According to the Wyoming Tribune Eagle "at least six animals died" during the Cheyenne Frontier Days Rodeo this year. Two steers had their legs broken, an injury which is extremely likely to end in death, another steer suffered a horrible and fatal neck injury when it was roped around the neck and dragged through the mud, its head flopping and lolling about in an utterly heartbreaking scenario. A calf was jerked off the ground in a roping event and landed badly. According to the rodeo, the calf suffered a neck and back "injury" and recovered; however witness Brandon Bohn said he heard an audible snap of the calf's neck and the animal appeared to no longer breathe. It sure doesn't look too good for the calf if you watch the video but hey, would love to hear from the stock contractor to whom the calf was apparently returned to and maybe even read the elusive veterinarian report. During the steer wrestling, a horse died of what the rodeo claims to be a pre-existing heart condition, but as it was being dragged up the trailer ramp, blood was clearly visible which is still unexplained. In the final days, another calf suffered a very severe back injury, which was potentially broken.

July's California Rodeo Salinas fared no better; the injured animal tally included a young steer that was trampled by a horse during a roping event which unfortunately proved fatal. Another calf appeared to have its leg broken and was left to hobble to the pen where it was left for a considerable amount of time with no veterinarian care. On the final day amidst the pomp and circumstance of that ol' Western tradition of glittering bulls, when bulls get sprayed in the face and eyes with an aerosol can and sprinkled with glitter, another calf was injured during the roping event, unable to stand he was hauled away on a tractor and hidden from view, fate again unknown.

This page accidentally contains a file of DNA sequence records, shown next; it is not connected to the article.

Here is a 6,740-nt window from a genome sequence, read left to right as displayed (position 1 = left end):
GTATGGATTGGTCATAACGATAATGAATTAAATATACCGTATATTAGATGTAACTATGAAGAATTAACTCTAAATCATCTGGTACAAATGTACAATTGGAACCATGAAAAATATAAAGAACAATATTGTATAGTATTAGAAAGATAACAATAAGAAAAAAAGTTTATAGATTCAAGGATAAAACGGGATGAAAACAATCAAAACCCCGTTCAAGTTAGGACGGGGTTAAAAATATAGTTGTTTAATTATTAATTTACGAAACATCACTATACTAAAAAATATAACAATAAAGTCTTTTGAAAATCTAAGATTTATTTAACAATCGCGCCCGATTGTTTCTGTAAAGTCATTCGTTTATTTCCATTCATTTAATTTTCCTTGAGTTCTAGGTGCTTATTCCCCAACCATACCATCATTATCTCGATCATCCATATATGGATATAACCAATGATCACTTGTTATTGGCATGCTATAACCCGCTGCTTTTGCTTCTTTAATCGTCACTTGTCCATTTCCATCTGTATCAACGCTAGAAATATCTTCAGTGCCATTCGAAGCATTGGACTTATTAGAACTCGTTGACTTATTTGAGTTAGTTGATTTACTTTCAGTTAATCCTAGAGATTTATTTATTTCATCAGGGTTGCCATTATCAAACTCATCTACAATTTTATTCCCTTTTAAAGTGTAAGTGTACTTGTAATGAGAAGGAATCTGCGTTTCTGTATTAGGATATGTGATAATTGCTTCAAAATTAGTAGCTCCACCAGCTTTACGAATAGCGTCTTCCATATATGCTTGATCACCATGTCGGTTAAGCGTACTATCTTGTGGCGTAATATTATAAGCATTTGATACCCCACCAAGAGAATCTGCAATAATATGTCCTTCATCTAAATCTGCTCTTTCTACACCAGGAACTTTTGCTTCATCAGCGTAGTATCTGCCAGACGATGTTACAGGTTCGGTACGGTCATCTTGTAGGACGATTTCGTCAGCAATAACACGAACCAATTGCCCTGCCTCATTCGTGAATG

At the Calgary Stampede Rodeo 2013 a steer was euthanized after suffering a broken neck. The rodeo veterinarian, Dr. Greg Evans stated that in addition to the severe neck injury the steer was paralyzed and had some systemic system failure. In other words, the contestant wrestled the animal so aggressively he broke the steer's neck and then again acted so surprised such a thing would happen! The rodeo was quick to point out that this kind of injury is rare, but when you put it together with all the other instances of broken necks during steer wrestling and roping events, not so rare.

Unlike the film industry, the rodeo circuit appears to have no accountability when it comes to injuring and killing animals. There was a huge public outcry over three horse deaths during the filming of the TV show Luck. The show was eventually cancelled, but the rodeo sanctioning body, the Professional Cowboys Rodeo Association ignores all complaints and instead just denies everything and closes ranks. As for all those "good" rodeo people who love their animals so much then isn't it time you self policed instead of being so outraged you are tarred with the same brush as those committing heinous animal abuse?